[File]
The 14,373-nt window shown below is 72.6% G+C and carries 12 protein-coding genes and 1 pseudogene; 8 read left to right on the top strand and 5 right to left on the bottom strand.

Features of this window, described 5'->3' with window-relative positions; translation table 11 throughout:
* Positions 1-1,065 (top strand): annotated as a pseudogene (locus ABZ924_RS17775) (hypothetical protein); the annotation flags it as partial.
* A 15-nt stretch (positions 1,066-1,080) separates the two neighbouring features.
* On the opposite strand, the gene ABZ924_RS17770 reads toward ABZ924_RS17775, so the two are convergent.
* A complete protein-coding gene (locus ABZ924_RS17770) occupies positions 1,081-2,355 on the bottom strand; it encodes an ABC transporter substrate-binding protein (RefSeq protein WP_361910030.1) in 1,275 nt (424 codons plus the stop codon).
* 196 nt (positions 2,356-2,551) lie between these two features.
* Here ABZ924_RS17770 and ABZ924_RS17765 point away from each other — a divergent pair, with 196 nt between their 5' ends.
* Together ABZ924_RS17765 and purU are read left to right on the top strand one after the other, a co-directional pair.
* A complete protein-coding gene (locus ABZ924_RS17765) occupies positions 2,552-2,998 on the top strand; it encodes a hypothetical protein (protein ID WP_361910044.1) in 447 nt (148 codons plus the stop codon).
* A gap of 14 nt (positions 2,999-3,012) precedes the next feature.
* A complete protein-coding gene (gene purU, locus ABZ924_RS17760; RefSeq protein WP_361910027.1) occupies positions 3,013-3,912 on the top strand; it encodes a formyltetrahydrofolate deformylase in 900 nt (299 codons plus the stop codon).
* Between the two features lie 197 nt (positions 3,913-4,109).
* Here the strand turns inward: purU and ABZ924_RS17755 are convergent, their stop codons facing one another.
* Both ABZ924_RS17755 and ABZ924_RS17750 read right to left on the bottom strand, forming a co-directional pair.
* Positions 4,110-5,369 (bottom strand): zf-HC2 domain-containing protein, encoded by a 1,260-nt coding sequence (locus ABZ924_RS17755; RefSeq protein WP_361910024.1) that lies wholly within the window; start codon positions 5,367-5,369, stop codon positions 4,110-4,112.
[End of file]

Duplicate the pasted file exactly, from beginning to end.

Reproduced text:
The 14,373-nt window shown below is 72.6% G+C and carries 12 protein-coding genes and 1 pseudogene; 8 read left to right on the top strand and 5 right to left on the bottom strand.

Features of this window, described 5'->3' with window-relative positions; translation table 11 throughout:
* Positions 1-1,065 (top strand): annotated as a pseudogene (locus ABZ924_RS17775) (hypothetical protein); the annotation flags it as partial.
* A 15-nt stretch (positions 1,066-1,080) separates the two neighbouring features.
* On the opposite strand, the gene ABZ924_RS17770 reads toward ABZ924_RS17775, so the two are convergent.
* A complete protein-coding gene (locus ABZ924_RS17770) occupies positions 1,081-2,355 on the bottom strand; it encodes an ABC transporter substrate-binding protein (RefSeq protein WP_361910030.1) in 1,275 nt (424 codons plus the stop codon).
* 196 nt (positions 2,356-2,551) lie between these two features.
* Here ABZ924_RS17770 and ABZ924_RS17765 point away from each other — a divergent pair, with 196 nt between their 5' ends.
* Together ABZ924_RS17765 and purU are read left to right on the top strand one after the other, a co-directional pair.
* A complete protein-coding gene (locus ABZ924_RS17765) occupies positions 2,552-2,998 on the top strand; it encodes a hypothetical protein (protein ID WP_361910044.1) in 447 nt (148 codons plus the stop codon).
* A gap of 14 nt (positions 2,999-3,012) precedes the next feature.
* A complete protein-coding gene (gene purU, locus ABZ924_RS17760; RefSeq protein WP_361910027.1) occupies positions 3,013-3,912 on the top strand; it encodes a formyltetrahydrofolate deformylase in 900 nt (299 codons plus the stop codon).
* Between the two features lie 197 nt (positions 3,913-4,109).
* Here the strand turns inward: purU and ABZ924_RS17755 are convergent, their stop codons facing one another.
* Both ABZ924_RS17755 and ABZ924_RS17750 read right to left on the bottom strand, forming a co-directional pair.
* Positions 4,110-5,369 (bottom strand): zf-HC2 domain-containing protein, encoded by a 1,260-nt coding sequence (locus ABZ924_RS17755; RefSeq protein WP_361910024.1) that lies wholly within the window; start codon positions 5,367-5,369, stop codon positions 4,110-4,112.